The Best Movies of 2015 (According to Matt Singer)
There are just too many good movies.
That’s my takeaway from this year’s annual critical masochism selection of the ten best films. My shortlist of 2015’s best movies is anything but short; running well over 30 outstanding entries. It feels like something I say every year, but it’s true; there are more great movies left off my list (like Clouds of Sils Maria and Experimenter and Brooklyn and Heaven Knows What and While We’re Young and about 20 others) than are actually on it. I actively agonized over the last couple slots for hours. (Yes, actual hours. I’m sorry, It Follows.)
In a year with so many great movies, there was only one way to narrow things down: Picking the movies that meant the most to me personally. In years past I’ve tried to apply a macro view for top ten lists, selecting the most “important” movies as often as the ones that brought me the most personal pleasure or insight. I also frequently fell into the trap of using my top ten list as a pretext to make some larger point about the state of cinema. If my list has a lot of movies about fathers and sons or romances between mismatched partners, then that must mean something about the zeitgeist.
I now recognize that was absurd; this year, my personal choices do not reflect wider trends in popular culture. They do, however, reflect trends in my own life. Looking at my picks for the best films of 2015, I see that what resonated most strongly with me were things that spoke to my fears about the present and my dreams for the future. They addressed topics like fatherhood (I’m about to become a dad for the first time), the inner workings of the female mind (to a girl!), morality, heroism, and the importance of the theatrical moviegoing experience, something that is under threat like never before.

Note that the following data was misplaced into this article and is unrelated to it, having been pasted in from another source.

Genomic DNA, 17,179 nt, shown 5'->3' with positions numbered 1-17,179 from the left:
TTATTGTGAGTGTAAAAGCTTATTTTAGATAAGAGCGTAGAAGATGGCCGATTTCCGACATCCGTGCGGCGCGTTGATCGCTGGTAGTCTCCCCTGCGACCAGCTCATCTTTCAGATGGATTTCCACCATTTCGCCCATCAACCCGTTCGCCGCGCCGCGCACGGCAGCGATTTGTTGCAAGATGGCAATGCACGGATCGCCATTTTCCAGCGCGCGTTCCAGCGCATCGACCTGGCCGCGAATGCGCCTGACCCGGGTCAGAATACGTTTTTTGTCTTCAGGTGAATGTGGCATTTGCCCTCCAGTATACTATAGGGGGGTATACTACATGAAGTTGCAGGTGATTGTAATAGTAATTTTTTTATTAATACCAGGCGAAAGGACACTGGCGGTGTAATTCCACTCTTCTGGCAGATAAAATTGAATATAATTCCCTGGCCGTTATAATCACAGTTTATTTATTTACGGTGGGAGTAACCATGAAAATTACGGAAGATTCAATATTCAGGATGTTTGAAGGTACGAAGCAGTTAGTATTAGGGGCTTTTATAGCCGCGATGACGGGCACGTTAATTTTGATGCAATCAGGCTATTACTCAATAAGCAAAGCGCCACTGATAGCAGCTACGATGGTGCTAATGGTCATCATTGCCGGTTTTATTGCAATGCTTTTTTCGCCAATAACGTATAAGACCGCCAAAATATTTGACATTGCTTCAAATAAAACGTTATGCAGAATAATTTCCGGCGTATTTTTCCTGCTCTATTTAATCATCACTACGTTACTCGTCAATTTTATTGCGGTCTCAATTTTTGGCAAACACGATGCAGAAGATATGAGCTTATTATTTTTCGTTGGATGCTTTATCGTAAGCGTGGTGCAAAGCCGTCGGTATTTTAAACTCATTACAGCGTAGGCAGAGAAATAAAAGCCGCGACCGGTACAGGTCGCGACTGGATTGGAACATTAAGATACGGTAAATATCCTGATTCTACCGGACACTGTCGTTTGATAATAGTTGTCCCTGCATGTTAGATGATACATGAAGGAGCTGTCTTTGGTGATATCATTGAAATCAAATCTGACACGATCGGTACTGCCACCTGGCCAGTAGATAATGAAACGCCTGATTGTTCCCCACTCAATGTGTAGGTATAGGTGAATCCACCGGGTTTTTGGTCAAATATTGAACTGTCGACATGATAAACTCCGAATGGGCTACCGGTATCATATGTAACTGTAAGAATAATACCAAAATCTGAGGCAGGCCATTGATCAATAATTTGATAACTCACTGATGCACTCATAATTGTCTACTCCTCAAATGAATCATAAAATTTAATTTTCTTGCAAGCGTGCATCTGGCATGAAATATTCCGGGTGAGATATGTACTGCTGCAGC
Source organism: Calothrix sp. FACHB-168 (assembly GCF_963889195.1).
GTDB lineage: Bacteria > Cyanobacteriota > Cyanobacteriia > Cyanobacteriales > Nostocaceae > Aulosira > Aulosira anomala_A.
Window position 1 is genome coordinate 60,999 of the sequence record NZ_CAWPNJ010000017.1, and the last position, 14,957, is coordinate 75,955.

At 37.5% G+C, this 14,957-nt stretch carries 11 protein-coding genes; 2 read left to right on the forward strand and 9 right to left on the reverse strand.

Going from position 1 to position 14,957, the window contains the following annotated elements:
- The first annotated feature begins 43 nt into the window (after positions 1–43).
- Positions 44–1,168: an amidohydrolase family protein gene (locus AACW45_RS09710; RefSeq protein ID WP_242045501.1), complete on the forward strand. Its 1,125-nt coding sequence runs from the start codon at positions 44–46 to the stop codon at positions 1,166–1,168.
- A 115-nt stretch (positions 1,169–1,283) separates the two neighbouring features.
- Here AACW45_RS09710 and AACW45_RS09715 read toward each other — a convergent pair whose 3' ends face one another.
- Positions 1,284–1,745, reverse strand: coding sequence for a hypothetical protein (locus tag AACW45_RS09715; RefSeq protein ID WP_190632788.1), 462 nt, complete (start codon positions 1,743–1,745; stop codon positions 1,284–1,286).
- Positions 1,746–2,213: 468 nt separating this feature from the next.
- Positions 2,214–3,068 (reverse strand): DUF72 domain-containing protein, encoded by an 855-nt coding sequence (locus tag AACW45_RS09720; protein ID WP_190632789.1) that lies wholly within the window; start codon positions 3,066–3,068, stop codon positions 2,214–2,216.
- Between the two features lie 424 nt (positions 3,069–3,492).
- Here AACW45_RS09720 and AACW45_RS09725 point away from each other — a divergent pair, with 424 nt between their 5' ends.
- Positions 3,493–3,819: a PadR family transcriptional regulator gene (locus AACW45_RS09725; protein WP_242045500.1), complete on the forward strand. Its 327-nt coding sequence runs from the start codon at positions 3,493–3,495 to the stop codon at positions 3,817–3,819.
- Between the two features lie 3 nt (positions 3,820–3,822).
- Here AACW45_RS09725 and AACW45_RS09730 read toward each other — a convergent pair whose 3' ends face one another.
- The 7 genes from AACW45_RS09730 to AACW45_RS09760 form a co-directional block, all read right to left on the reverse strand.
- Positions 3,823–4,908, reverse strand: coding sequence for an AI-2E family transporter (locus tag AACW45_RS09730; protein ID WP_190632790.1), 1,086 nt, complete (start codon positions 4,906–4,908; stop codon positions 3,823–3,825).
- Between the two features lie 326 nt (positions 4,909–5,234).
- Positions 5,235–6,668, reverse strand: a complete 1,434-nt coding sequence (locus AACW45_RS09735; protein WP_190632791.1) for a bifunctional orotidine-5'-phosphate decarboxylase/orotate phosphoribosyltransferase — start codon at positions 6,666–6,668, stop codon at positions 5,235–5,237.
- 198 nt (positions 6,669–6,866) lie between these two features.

So, to paraphrase a famous creed, there are many top ten lists, but this is mine. To paraphrase another famous Creed, time takes everybody out; it’s the only fighter in history that’s undefeated. But I firmly believe these ten films will stand the test of time — for me, if not for anyone else. If you want to read more of my thoughts on my picks, you’ll find links to my full reviews in each movie title.
(And yes, I have seen Star Wars. It’s not as good as any of these movies.)
10. Ex Machina
Directed by Alex Garland
The best directorial debut of 2015 belonged to Alex Garland, the writer of 28 Days Later, Sunshine, Dredd, and now this complex look at the increasingly thin line between humanity and technology. A brilliant brogrammer (Oscar Isaac) invents the world’s first artificial intelligence, gives it a shapely female form (Alicia Vikander), and recruits a naive employee (Domhnall Gleeson) to test its abilities. It seems like a simple battle of wills, but there is more to all of these characters, and to Garland’s ingenious screenplay, than meets the eye. Who is the hero of this story? Who is its villain? The answers to those questions shift from scene to scene, and from viewing to viewing. In Garland’s chilling formulation, it’s only a matter of time until robots replace us. And perhaps not a moment too soon.
Ex Machina is currently available on home video and Amazon Prime.
Directed by Sean Baker